A hesychast wannabe. That was me.
I was about 25 years old and hip-deep in Eastern Orthodoxy’s spiritual treasures. I closely read the beautiful Russian narrative Way of a Pilgrim, sagely nodded over the bedrock of Orthodox spirituality, The Philokalia, and gamely noted every nuance in St. Gregory of Nyssa’s Life of Moses.
I was enamored. So much so that I declared to my wife, “I’m going to become a mystic.”
I know now that was a stupid, even illogical, thing to say. To declare that you’re going to become a mystic is kind of like declaring that you’re humble. Your words self-evidently contradict reality. You might as well verbally declare that you’re mute.
But I didn’t know that, so I bolded out in my efforts at mysticism. The first step: silence. Not mere outward silence, the Orthodox spiritual masters taught, but inward silence. Stilling the inner chatter. That’s hesychasm. Shutting down the parade of ideas that go through one’s head every minute of the day. Making the mind empty.
It’s not easy. The mind works almost autonomously. We don’t normally control our thoughts any more than a lone rancher with no dogs, fence or rope controls a pack of mustangs.
But I tried. I sat in the quiet, trying to stop any thoughts from going through my head. It was brutal, some of the most rigorous mental stuff I’ve ever done. It was also kind of weird. I tried it off and on for about a year or two. I never formally quit, but the practice kind of wore off and I surrendered my mind to those mustangs.
Ten years later, I read Marist Father Thomas Dubay’s Prayer Primer. I was startled when he advised readers to avoid such practices. “One should be aware of techniques for emptying the mind,” he wrote, calling such pursuits “unnatural” because our minds are “made to be filled, not emptied.”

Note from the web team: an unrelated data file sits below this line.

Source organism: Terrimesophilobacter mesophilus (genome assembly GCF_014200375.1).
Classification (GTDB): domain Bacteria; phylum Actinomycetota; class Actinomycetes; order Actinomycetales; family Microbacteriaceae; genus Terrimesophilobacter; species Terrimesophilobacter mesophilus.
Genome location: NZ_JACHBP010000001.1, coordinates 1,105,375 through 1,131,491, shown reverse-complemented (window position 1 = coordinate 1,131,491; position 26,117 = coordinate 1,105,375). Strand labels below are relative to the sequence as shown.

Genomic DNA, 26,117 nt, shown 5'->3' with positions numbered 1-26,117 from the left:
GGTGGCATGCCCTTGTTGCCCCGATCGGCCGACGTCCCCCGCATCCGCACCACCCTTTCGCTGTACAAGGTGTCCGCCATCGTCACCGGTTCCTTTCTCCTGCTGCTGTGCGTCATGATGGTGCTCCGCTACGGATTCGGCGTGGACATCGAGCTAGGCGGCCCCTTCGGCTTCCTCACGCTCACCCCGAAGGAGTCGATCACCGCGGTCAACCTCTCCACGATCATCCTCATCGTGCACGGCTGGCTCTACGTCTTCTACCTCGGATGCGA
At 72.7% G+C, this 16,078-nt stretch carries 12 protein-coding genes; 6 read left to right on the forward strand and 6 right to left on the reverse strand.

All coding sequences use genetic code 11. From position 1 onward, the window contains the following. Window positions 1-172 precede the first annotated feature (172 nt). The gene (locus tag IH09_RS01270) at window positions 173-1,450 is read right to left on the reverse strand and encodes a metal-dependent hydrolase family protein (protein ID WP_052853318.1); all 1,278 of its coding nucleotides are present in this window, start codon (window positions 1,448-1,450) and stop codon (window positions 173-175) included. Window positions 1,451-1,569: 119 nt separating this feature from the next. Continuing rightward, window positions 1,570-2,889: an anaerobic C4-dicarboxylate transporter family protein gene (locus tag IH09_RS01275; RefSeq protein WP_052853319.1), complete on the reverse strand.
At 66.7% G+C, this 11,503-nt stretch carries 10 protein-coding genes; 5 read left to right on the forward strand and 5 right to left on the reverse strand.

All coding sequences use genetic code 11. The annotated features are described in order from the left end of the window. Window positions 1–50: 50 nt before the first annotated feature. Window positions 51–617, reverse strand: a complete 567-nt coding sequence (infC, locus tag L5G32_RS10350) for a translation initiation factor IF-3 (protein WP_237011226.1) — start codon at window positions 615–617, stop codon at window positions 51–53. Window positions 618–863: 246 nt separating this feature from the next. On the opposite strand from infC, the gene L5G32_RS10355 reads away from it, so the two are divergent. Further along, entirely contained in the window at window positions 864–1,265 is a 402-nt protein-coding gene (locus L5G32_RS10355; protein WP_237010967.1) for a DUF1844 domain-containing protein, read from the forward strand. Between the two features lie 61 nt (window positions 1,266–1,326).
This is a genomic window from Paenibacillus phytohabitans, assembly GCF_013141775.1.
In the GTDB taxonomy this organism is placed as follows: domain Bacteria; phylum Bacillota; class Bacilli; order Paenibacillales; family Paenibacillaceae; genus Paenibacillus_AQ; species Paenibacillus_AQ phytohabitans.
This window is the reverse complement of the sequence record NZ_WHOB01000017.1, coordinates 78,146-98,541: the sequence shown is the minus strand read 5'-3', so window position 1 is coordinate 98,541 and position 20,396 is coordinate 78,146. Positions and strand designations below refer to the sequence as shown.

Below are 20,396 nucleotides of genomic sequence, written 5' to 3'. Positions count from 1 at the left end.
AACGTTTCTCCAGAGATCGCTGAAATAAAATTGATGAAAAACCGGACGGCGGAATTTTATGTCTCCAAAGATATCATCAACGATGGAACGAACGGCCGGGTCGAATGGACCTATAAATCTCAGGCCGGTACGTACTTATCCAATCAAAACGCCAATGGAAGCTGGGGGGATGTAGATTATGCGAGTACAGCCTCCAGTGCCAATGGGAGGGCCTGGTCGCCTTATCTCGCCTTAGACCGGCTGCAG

That’s a pretty big divergence of opinion on an important religious subject.
But the two sides agree on one crucial thing. In our mental life, we have two fundamental options. Our thinking can be directed or our thinking can be grabbed. We can control our thoughts or our thoughts can control us.
You ever wonder why it’s often hard to read a book? It’s because reading forces you to direct your attention. You must tame the roving mustangs and settle them on the page.
It’s also one of the reasons prayer is hard. Elevated prayer ranges between reading and hesychasm. We stifle our thoughts like the hesychast, but we give our mind things to think about: Christ’s life and death, words from Scripture, the lives of the saints. It’s called “meditation” or “contemplation.” And it’s difficult.
Yet it’s worthwhile. Not only does the practice advance our pursuit of holiness, but it also exercises the highest faculties of our human existence.
Every person should understand a fundamental truth: Something will always occupy our attention. The only two questions are: What will occupy it — and will you have anything to say about what occupies it?
We can go through our days mentally aimless, letting our mind wander “where it will go,” as the Beatles sang during their psychedelic phase. As if desolate daydreaming were an unreservedly good thing.
A kind of “thralldom” is what the economist-turned-philosopher E.F. Schumacher called it, spending our days “captivated by this or that,” drifting, carrying out “programs that have been lodged in our machine.”
Or we can flex some cognitive muscle, setting aside times of the day when we will harness those mental mustangs and make them serve us — and God, the author of the human mind.
Eric Scheske writes from